Originally appeared in the July, 2012 edition of the newsletter.
The current state of the market should influence your investment stance. Since 2000 we’ve been living in the midst of a bear market. The hope of a reversal of this bearish trend that seemed possible in the latter part of 2007 completely fell apart in 2008. What can we as investors learn from this period in history to better prepare ourselves for the short-term and long-term?
A theme seen throughout the market since the downturn is a greater desire for stocks that exude an aurora of safety and stability. What companies are providing products and services that will be demanded even in bad economic times? Food, drug, energy and discount retail companies have been a place many investors run when the markets become choppy.
A perfect example of a ‘safe’ stock is Altria (MO), which is the U.S. company for Phillip Morris cigarettes and other tobacco related products. MO and other similar companies have done quite well in the midst of market fluctuations. The reason for this is twofold. First, the business model is very solid. Demand does not fluctuate by much in either good or bad times. Second, the dividend payout is large, consistent and grows from time to time. In a market where volatility sometimes seems like the norm, being assured a dividend yield is very comforting for investors.
For companies such as MO that offer rock solid business models and dividends, the idea of buy and hold can be a viable alternative in a bear market. The investment is working for you through dividend distributions and the business model ensures that market dips will only temporarily hold the price down.
Buy and hold though for over 20 years now has been seen to be the rational model for the common investor. Since the early 80’s until ’00, buy and hold worked pretty darn well. Unless the company was a disaster, it likely appreciated because the direction of the market when rising (or falling) is a very powerful force in lifting stock prices up or down.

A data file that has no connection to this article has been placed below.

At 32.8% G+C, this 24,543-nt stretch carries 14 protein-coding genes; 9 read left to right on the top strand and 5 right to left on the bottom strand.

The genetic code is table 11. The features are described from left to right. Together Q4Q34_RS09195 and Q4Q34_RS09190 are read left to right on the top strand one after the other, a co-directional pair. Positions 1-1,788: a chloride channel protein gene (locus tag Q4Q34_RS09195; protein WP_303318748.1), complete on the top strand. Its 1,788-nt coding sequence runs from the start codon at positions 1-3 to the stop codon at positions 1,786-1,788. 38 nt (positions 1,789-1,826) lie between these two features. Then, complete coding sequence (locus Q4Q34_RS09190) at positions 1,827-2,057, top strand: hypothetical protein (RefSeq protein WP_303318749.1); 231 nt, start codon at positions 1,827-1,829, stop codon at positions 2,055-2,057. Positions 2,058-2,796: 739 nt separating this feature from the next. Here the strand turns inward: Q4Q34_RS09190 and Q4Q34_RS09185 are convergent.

This all changed in ’00, but we could not fully understand the implications of this shift until after the market collapsed in late 2008. While markets corrected significantly in ’00, the setback was not seen as the start of a long-term bear market. The correction was perceived as being more industry specific, since the brunt of the blow was felt throughout technology companies.
Given our current historical perspective, investors should realize that investing in growth stocks is not a bad thing, even though many investors may shun the thought given current market conditions. For those that do venture into stocks that depend on significant company growth to become successful, buy and hold cannot be currently looked at as a viable strategy. Until we break into a new long-term bull market, the risk associated with the buy and hold strategy for this investment class outweighs the possible returns.
A volatile and weak economy plays havoc with most growth stocks. It’s more difficult to grow in a time of economic contraction or weak economic growth and a greater share of investors see such companies as not being worth the implied risk. Therefore, growth investors must understand the need to place clear exit points for their growth positions. It is equally important to set rules for exiting a position that has realized a profit.
A few easy and popular rules traders use when entering into positions are as follows:
- Cut your losses if a stock falls between 7%-8% below your purchase price after your initial purchase. Maintaining capital is important and hoping that losers turnaround is not a good strategy.
- Make sure the market is in an uptrend when buying. When the market is weak, even good companies will be pulled down.
- Establish an exit point or points for selling.
- Monitor noticeable changes in the stock’s volume. Depending on whether the stock appreciated or depreciated on high volume, it is a cue to investors whether institutions are buying or selling. Both are clear bullish/bearish indicators.
No matter where you stand as an investor, it is important to understand how your investing strategy fits (or doesn’t fit) in with the market environment. Make sure to not lose focus of the micro and macro picture.